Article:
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Children Who Grow Up With Their Grandparents Are Secure And Happier

Children Who Grow Up With Their Grandparents Are Secure And Happier

A study found that children who had a very close bond with their grandparents had a much lower risk of having depression. 

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Children share a unique bond with their grandparents. There's just so much love that's shared in the relationship, and those who have been fortunate enough to grow up with their grandparents understand the significance. Grandparents step in to fill the role of caretakers when parents have a busy schedule. Some of my favorite memories are from the times I spent with my grandparents during holidays, away from home. This was like a mini-vacation in itself because I got to do a lot of things, and mess up things and even get away with it. This wouldn't have been possible if I were at home with my parents. 

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Maintaining a close relationship with my grandparents had its fair share of advantages, and I'm not talking about the fact that I always got an extra bit of pocket money from them. No, they taught me what true love and care is all about. In fact, they taught me a lot about life that I believe my parents would have ever been able to teach me about. I'm not making this up, there are studies to back the benefits of maintaining a close relationship with your grandparents.

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Research suggests that having an emotionally close bond with grandparents actually reduces the risk of the children becoming depressed. The study, published online in the journal The Gerontologist, observed 356 grandchildren and 374 grandparents who were part of a larger study. Boston College researchers analyzed the data that was accumulated over a period of 19 years. The results found that children who had a very close bond with their grandparents had a much lower risk of having depression. 

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This actually works both ways, because when grandparents spend time with the kids, they keep themselves occupied, too. Also, the children feel a sense of stability and security when they bond with their grandparents. They also manage to have a positive impact on their grandkids' lives. This comes in handy especially during tough times, like their parents separating or issues like bullying at school.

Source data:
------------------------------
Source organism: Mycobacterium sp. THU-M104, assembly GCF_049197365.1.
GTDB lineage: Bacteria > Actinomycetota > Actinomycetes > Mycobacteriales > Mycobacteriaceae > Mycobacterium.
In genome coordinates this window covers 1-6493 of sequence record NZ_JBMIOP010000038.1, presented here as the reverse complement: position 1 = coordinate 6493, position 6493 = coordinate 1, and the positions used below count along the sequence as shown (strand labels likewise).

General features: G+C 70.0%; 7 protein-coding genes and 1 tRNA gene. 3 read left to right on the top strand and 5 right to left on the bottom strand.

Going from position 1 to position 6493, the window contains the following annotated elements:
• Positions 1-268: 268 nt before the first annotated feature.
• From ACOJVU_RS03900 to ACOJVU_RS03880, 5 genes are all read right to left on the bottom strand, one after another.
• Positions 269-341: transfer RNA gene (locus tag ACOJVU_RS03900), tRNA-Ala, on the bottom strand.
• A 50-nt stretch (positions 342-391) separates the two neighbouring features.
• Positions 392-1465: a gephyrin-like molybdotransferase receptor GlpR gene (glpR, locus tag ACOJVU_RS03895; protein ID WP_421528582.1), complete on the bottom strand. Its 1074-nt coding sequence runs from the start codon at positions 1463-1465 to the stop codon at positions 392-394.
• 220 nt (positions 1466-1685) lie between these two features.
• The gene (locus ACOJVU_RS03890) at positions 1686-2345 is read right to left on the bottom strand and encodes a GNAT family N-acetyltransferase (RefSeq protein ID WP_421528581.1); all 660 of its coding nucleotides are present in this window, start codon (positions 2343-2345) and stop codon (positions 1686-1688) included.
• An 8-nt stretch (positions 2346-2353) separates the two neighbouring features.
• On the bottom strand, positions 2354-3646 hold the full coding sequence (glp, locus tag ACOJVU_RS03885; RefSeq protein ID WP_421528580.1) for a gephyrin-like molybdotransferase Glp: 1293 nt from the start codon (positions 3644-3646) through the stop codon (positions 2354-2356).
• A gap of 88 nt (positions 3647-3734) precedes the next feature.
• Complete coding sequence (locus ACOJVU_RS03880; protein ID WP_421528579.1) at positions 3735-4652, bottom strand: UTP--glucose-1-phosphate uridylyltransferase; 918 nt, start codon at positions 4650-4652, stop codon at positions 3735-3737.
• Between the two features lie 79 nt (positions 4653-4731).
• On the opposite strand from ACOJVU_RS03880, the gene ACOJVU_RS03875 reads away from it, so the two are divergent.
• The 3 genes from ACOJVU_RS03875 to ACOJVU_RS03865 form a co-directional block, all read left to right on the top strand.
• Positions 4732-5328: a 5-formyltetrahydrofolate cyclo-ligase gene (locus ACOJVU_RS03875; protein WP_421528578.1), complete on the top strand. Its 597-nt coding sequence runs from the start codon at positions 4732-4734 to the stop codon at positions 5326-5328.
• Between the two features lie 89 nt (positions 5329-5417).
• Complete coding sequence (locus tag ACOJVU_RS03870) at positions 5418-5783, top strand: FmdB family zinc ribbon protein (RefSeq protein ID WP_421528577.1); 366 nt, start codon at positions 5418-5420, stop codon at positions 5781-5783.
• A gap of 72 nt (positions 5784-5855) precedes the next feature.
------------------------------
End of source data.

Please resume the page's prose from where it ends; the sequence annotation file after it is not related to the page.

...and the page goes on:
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A study by the University of Oxford found that close ties between grandparents and their grandkids helped children be better at coping with traumatic life events. The study, conducted by Professor Ann Buchanan, included more than 1,500 children. The results of the study showed that those with high level involvement of grandparents had fewer behavioral and emotional problems. Also, grandmothers were responsible for nurturing their grandkids while grandparents were responsible for mentoring, according to the study. 

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“If parents regularly involve grandparents in their child’s life early on, a child can develop real emotional closeness to the grandparents and begin to see the grandparent as a source of strong social support. So a child will feel that they have other adults, aside from their parents, who love and care about them in the same way, and this adds to their sense of stability and security,” said Kimberly Agresta, a licensed clinical social worker and the co-founder of Englewood’s Agresta. 

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This also helps parents not feel left out from raising their children, because, in the end, it is being done by them, with some help from their parents. True, they babysit them and groom them, but parents also feel secure and content knowing that their children are in safe hands. The kids, too, feel a sense of comfort with their grandparents and tend to open up to them a bit more than they would to their own parents. 

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“There’s a sense of comfort in leaving your child with a family member who loves them and is similarly invested in raising them,” Agresta said. “It’s also nice to have the support of your own parent when you’re raising your child.”  So, there you have it. You now know there's more to spending time with your grandparents than just being fed amazing food and experiencing an awesome sense of freedom. All of this, in turn, is only a part of the process that helps you truly become happier. 

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